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i am new in programming and in stackoverflow that is why i sometime maybe can have simple questions when i code something and want to get input fromthe file`

#include <stdio.h>
#include <stdlib.h>
#include <string.h>

int main(int argc, char *argv[])
{
   int len1=0;
   FILE* p;
   char a;
   char b[10];
   p = fopen(argv[1],"r");
   while (1)
   {
      a = fgetc(p);

      if(a == ' ') break;
      else
      {
         len1++; 
         b[len1-1] = a;
      }
   }
   printf("%c\n", b0);
   return 0;
}

it gives segmentation fault and what is the reason?

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1  
Welcome - I have formatted the code to make it easier to read. –  Ed Heal Jun 6 '12 at 18:14
1  
Same question posted 20 minutes earlier –  JoeFish Jun 6 '12 at 18:22
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5 Answers

You have a buffer overrun. If you change your while loop to stop after reading ten characters, even if space has not been reached, you should do fine.

Additionally, you are passing a character at b[len1] into printf, and have it interpreted as a pointer. This will segfault no matter what.

#include <stdio.h>
#include <stdlib.h>
#include <string.h>

int main(int argc, char *argv[])
{
   int len1=0;
   FILE* p;
   char a;
   char b[10+1]; // <<== need one more byte for the terminator
   if (argc != 2)
   {
      fprintf(stderr, "Need to supply a filename\n");
      return (-1);
   }
   p = fopen(argv[1],"r");
   if (p == NULL)
   {
      fprintf(stderr, "Cannot open file %s\n", argv[1]);
      return(-2);
   }
   while (len1 < 10) // <<== avoid buffer overruns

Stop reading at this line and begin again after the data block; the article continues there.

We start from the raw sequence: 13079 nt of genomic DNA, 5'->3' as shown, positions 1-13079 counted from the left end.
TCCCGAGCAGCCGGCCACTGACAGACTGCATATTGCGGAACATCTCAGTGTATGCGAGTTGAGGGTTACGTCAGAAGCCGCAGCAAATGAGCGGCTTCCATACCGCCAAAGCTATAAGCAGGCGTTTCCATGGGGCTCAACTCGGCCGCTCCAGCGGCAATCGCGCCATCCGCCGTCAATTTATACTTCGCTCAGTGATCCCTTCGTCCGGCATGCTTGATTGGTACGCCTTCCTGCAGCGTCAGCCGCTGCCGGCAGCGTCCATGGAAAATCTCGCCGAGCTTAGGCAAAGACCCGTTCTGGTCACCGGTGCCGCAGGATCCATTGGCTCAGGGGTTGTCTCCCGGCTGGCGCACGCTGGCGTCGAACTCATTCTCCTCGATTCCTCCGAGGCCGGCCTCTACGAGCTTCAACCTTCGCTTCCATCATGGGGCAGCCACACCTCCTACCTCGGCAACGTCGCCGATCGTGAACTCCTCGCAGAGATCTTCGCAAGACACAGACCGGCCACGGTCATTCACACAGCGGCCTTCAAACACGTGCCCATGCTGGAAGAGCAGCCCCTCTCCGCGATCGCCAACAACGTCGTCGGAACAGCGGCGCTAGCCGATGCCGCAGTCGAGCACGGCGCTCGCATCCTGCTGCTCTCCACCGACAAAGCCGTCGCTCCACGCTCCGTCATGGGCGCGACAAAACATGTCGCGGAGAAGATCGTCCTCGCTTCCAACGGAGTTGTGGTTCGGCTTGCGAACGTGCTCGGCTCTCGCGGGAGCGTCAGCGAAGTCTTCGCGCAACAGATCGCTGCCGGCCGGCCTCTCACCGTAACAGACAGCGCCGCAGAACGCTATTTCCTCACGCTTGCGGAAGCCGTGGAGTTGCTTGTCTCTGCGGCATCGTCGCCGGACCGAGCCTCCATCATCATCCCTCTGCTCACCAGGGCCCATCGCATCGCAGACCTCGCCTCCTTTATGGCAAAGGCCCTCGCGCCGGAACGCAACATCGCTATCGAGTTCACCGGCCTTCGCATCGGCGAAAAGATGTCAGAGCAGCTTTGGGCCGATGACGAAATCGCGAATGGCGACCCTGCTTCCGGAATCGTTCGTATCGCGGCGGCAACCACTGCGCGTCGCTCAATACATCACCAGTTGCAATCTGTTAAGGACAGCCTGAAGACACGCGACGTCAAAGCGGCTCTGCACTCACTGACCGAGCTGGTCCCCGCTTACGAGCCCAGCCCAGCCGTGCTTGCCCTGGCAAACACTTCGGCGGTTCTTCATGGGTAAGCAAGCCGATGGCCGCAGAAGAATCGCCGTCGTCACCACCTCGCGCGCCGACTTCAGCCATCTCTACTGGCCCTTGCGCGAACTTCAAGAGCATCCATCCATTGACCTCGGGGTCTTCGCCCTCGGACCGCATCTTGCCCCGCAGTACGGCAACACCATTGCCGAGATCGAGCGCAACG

{
      a = fgetc(p);

      if(a == ' ') break;
      else
      {
         len1++; 
         b[len1-1] = a;
      }
   }
   b[len1] = '\0'; // <<== Don't forget to zero-terminate
   printf("%s\n", b); // <<== Pass the buffer, not the last character from it
   return 0;
}
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it also gives segmentation fault in gcc compiler –  Miribra Stacker Jun 6 '12 at 18:21
    
@MiribraStacker There's probably something wrong with the file from which you are reading. I ran this at ideone using standard input link, and it runs fine, both with and without a space in the input. Add a check after fopen to see if p is not NULL. –  dasblinkenlight Jun 6 '12 at 18:25
    
In that way it works, but I need to execute my program like ./a.out input.txt –  Miribra Stacker Jun 6 '12 at 18:30
    
@MiribraStacker Did you add the check for NULL after the call to fopen? What does it return? –  dasblinkenlight Jun 6 '12 at 18:33
1  
@Miribra Shacker - Added some error checking to the code (dasblinkenligh - hope you do not mind) –  Ed Heal Jun 6 '12 at 18:39
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char b[10] only has 10 elements. len1 is incremented every iteration of an infinite loop. This quickly becomes > 10. Eventually somewhere past 10 you write into some memory you don't have access too. Hence the seg fault.

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Instead of the while (1), you should test the loop index against the size of your table b (so 10)

What do you want to do exactly ?

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You have two problems

  1. What happens when you read the file and the first 10 characters are not a space? The array b will be esxhausted.
  2. printf is trying to print a string. b[len1] is a character.
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There are two logical bugs in your program ::
1.while(1) you are having an non-terminating loop, it will result into stackoverflow.
2. char b[10] here, b is a char array of size 10 i.e. b[0] to b[9], but as in your program len1++ is executing for every iteration, which will access memory beyond b[9].

To overcome these issues use while(len1<10).

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